Have you ever tried baking with coconut flour? It seems talk and hype for coconut flour is all over the place these days, and for good reason! There is very little downside to this newly popular ingredient, however, it does take some figuring out. Never fear. You can find most, if not all, the answers you are looking for right here.
Baking With Coconut Flour
What is coconut flour?
Coconut flour is made from the meat of coconuts. After the milk is pressed out, the coconut meat is then dried and ground into a fine powder.
Are there nutritional benefits to using coconut flour over other flours?
YES! Coconut flour is contains protein, fiber and healthy fats. It also contains manganese which helps maintain healthy blood sugar levels and is important for absorbing other nutrients essential to the body such as vitamin C. It is nutrient dense and good for the heart.
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How Does Baking with Coconut Flour compare to other flours?
Coconut flour is much more absorbent than other flours, so when trying to adapt a recipe, it is not a one to one ratio. To adapt a recipe using coconut flour you only need 1/4 the amount of coconut flour than what is called for in the regular flour recipe.
Coconut flour also needs more of a binding agent such as eggs, cream cheese, or even avocados, than recipes utilizing other flours. I’ve seen several different recommendations on how much to use, but they range from one egg for every ounce of coconut flour (8 in a cup) to 6 eggs for every cup of coconut flour.
Can coconut flour be used to thicken gravies and sauces?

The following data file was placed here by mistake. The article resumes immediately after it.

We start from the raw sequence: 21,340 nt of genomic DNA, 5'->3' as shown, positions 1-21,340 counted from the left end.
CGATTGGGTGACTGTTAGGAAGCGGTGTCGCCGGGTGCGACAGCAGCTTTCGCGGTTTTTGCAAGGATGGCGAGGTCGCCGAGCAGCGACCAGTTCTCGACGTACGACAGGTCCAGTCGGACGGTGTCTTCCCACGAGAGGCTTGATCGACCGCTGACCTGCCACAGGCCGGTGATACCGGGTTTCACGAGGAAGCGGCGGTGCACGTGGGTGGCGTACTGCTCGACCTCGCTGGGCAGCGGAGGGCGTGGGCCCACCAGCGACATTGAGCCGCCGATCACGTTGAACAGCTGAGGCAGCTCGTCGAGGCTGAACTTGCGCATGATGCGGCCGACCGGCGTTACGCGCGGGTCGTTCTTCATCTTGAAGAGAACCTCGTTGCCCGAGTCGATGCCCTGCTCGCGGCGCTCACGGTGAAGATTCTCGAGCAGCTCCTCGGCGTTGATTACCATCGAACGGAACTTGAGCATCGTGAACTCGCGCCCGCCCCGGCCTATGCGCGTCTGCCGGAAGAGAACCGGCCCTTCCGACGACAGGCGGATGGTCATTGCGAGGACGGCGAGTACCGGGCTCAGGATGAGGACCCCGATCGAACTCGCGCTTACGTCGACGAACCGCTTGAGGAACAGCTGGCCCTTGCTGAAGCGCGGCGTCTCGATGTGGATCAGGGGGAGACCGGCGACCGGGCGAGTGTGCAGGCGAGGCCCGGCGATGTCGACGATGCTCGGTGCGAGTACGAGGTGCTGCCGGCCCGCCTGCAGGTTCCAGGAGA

Personally, I have never tried this in my own experiments, but my research indicated that it would not be a good substitute. If you’re looking for a gluten free substitute, cornstarch or arrowroot powder is still a better alternative.
What about for dredging and frying?
I have seen recipes out there that use coconut flour for dredging before frying. They do use a 1:1 ratio for this.
Does coconut flour taste like coconuts?
Yes. Because it is made from dehydrated coconut meat, it does have a light flavor of coconut. It’s not very strong but it will affect flavor a bit. Personally I like to use it with almond flour and that seems to help cut back on the distinct flavor.
Where can I buy coconut flour?
With the growing demand for gluten free and grain free products, coconut flour is now sold in many grocery stores either in the flour aisle or the health food section, health food stores, and many online stores such as Amazon.
Will Coconut flour work with my diet?
Chances are, yes it will. Obviously, the major exception in this is if you are allergic to coconuts, or other tree nuts, then perhaps you may want to steer clear or proceed with caution. Because coconut flour is not a grain, it is suitable for diets such as whole 30, paleo, ketogenic, and gluten-free. Additionally, it is typically a good substitute for people who are looking to lose weight, are diabetic, have celiac disease, etc.
Is there a downside?
Truth be told, coconut flour is a bit more expensive than wheat or all purpose flours. If you bake a lot, then it could potentially have a “wow” factor in that department. You also have to check if the product is sweetened or not. That could definitely affect the taste of your recipe!
See! It takes a little figuring out, but the benefits of this ingredient could be well worth the effort. Next time you’re trying out a new pancake recipe or trying to clean up your baking, give coconut flour a try. You just might be very pleasantly surprised with your experience baking with coconut flour!
Do you have a favorite coconut flour tricks? Share it with us below!!
Jhuls | The Not So Creative Cook says
Helen at the Lazy Gastronome says
Deborah Davis says